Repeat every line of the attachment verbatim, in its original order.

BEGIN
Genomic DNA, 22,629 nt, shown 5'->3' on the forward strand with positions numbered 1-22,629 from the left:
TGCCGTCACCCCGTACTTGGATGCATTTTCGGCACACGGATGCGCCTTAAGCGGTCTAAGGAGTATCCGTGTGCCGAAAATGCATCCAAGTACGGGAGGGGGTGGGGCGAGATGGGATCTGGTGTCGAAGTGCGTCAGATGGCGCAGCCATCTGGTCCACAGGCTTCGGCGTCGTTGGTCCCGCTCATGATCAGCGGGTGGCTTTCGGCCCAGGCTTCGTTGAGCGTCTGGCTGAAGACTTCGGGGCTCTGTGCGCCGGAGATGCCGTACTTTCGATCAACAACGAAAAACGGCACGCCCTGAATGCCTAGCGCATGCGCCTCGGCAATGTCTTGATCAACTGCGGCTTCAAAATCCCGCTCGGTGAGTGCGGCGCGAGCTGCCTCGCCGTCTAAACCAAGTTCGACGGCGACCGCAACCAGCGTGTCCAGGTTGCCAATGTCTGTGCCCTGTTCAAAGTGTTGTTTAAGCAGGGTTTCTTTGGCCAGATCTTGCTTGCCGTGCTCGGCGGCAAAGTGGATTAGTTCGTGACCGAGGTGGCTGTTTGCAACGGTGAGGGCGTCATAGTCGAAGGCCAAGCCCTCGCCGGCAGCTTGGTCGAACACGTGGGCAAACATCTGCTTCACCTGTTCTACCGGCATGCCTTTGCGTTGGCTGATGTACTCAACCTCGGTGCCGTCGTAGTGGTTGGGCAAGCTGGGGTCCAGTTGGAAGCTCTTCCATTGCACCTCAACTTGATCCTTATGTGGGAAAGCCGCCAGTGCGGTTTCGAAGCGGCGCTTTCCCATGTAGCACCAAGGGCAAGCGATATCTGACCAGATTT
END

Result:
Genomic DNA, 22,629 nt, shown 5'->3' on the forward strand with positions numbered 1-22,629 from the left:
TGCCGTCACCCCGTACTTGGATGCATTTTCGGCACACGGATGCGCCTTAAGCGGTCTAAGGAGTATCCGTGTGCCGAAAATGCATCCAAGTACGGGAGGGGGTGGGGCGAGATGGGATCTGGTGTCGAAGTGCGTCAGATGGCGCAGCCATCTGGTCCACAGGCTTCGGCGTCGTTGGTCCCGCTCATGATCAGCGGGTGGCTTTCGGCCCAGGCTTCGTTGAGCGTCTGGCTGAAGACTTCGGGGCTCTGTGCGCCGGAGATGCCGTACTTTCGATCAACAACGAAAAACGGCACGCCCTGAATGCCTAGCGCATGCGCCTCGGCAATGTCTTGATCAACTGCGGCTTCAAAATCCCGCTCGGTGAGTGCGGCGCGAGCTGCCTCGCCGTCTAAACCAAGTTCGACGGCGACCGCAACCAGCGTGTCCAGGTTGCCAATGTCTGTGCCCTGTTCAAAGTGTTGTTTAAGCAGGGTTTCTTTGGCCAGATCTTGCTTGCCGTGCTCGGCGGCAAAGTGGATTAGTTCGTGACCGAGGTGGCTGTTTGCAACGGTGAGGGCGTCATAGTCGAAGGCCAAGCCCTCGCCGGCAGCTTGGTCGAACACGTGGGCAAACATCTGCTTCACCTGTTCTACCGGCATGCCTTTGCGTTGGCTGATGTACTCAACCTCGGTGCCGTCGTAGTGGTTGGGCAAGCTGGGGTCCAGTTGGAAGCTCTTCCATTGCACCTCAACTTGATCCTTATGTGGGAAAGCCGCCAGTGCGGTTTCGAAGCGGCGCTTTCCCATGTAGCACCAAGGGCAAGCGATATCTGACCAGATTT